Skip

Grassland Reserve Program

Grassland Reserve Program

2008 Farm Bill Conservation Programs

GRP participants implement grazing plans that benefit natural resources.
GRP participants implement grazing plans that benefit natural resources such as wildlife habitat, water quality, plant diversity, forage productivity and soil quality.

Program Overview

The Grassland Reserve Program (GRP) is a voluntary program for landowners and operators to protect grazing uses and related conservation values by conserving grassland, including rangeland, pastureland, shrubland, and certain other lands. The program emphasizes support for working grazing operations; enhancement of plant and animal biodiversity; and protection of grassland under threat of conversion.

Working cooperatively with the Natural Resources Conservation Service (NRCS), GRP participants implement grazing plans that benefit natural resources such as wildlife habitat, water quality, plant diversity, forage productivity and soil quality which collectively influence watershed health. GRP targets grasslands of high biological value that are vulnerable to conversion to urban uses, cropland or other non-grazing uses and conserves them through perpetual easements, or 10, 15, or 20-year rental agreements.

Eligibility

Eligible applicants include:

  • Landowners and operators who have general control of the acreage (for rental agreements)
  • Landowners who can provide clear title on privately owned lands (for easements)
  • Tribes

The Adjusted Gross Income (AGI) provision of the 2008 Farm Bill impacts eligibility for GRP. Individuals or entities that have an average adjusted gross nonfarm income exceeding $1 million for the three tax years immediately before the year the contract is approved are not eligible to receive program benefits or payments.

However, an exemption is provided in cases where two-thirds of the adjusted gross income is derived from farming, ranching, or forestry operations.

How GRP Works

Applications may be filed for a rental agreement or an easement with NRCS or Farm Services Agency (FSA). Participants voluntarily limit future development and cropping uses of the land while retaining the right to conduct common grazing practices and operations related to the production of forage and seeding.

GRP rental contracts and easements prohibit crop production (other than hay), fruit trees, and vineyards and any other activity inconsistent with maintaining grazing land. A grazing management plan is required.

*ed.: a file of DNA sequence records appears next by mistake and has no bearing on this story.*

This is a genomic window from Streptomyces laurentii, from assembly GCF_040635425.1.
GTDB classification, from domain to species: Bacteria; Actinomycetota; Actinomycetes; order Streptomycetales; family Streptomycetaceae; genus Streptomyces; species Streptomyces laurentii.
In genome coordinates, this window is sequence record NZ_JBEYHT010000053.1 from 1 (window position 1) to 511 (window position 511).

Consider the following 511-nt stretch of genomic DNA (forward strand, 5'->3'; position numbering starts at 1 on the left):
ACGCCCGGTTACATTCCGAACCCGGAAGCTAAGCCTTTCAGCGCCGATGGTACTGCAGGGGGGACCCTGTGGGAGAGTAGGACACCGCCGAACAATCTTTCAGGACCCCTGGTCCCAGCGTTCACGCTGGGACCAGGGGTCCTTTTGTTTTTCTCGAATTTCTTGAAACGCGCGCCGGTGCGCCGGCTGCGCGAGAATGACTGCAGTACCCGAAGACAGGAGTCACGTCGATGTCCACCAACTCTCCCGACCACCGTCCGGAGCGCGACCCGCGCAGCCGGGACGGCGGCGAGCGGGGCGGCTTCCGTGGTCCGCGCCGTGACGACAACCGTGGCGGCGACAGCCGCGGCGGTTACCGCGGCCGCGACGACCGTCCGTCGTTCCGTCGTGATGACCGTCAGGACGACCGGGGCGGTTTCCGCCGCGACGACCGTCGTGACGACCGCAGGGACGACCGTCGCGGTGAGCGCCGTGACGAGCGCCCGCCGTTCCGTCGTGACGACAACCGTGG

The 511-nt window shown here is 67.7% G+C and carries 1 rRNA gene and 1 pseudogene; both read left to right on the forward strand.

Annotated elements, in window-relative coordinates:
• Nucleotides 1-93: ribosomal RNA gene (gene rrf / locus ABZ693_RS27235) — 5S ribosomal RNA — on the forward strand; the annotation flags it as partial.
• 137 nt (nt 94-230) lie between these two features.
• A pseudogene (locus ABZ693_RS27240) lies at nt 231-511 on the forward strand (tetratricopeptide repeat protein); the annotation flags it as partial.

Each state establishes ranking criteria to prioritize enrollment of working grasslands. Ranking criteria will consider threats of conversion including cropping, invasive species, urban development, and other activities that threaten plant and animal diversity on grazing lands.

GRP targets grasslands of high biological value that are vulnerable to conversion.
GRP targets grasslands of high biological value that are vulnerable to conversion to urban uses, cropland or other non-grazing uses.

GRP enrollment options include:
Rental Contract: Participants may choose a 10-year, 15-year, or 20-year contract. USDA will provide annual payments in an amount that is not more than 75 percent of the grazing value established by the FSA. Payments will not exceed $50,000 per year per person or legal entity and will be disbursed annually.

Permanent Easement: These conservation easements are perpetual. Easement compensation will not exceed fair market value, less the grazing value of the land encumbered by the easement.

"Grazing value" means the financial worth of the land used for grazing or forage production. Easement compensation will be the lowest of an area-wide market survey or appraisal, a Geographic Area Rate Cap, or the landowner offer. USDA will provide all administrative costs associated with easement recording, including survey costs, title insurance, and recording fees.

Restoration Agreement: Certain grassland easements or rental contracts may be eligible for cost-share assistance up to 50 percent of the cost to re-establish grassland functions and values where the land has been degraded or converted to other uses. Participants may contribute to the application of a cost-share practice through in-kind contributions. The combined total cost-share provided by all sources may not exceed 100 percent of the total actual cost of restoration. Payments will not exceed $50,000 per year per person or legal entity.

Legislative and Regulatory Changes

The 2008 Farm Bill:

  • Authorizes USDA to enter into cooperative agreements with entities to enable them to acquire easements. The Federal government will pay up to 50 percent of the purchase price of the easement. The right to enforce the easement is the responsibility of the cooperating entity; if the entity fails to enforce the terms of the easement, Federal enforcement is required.

For More Information

For more information on GRP, please contact your local NRCS office. You can find NRCS contact information and GRP updates on the California NRCS website at: www.ca.nrcs.usda.gov/programs/grp/index.html.

An Equal Opportunity Provider and Employer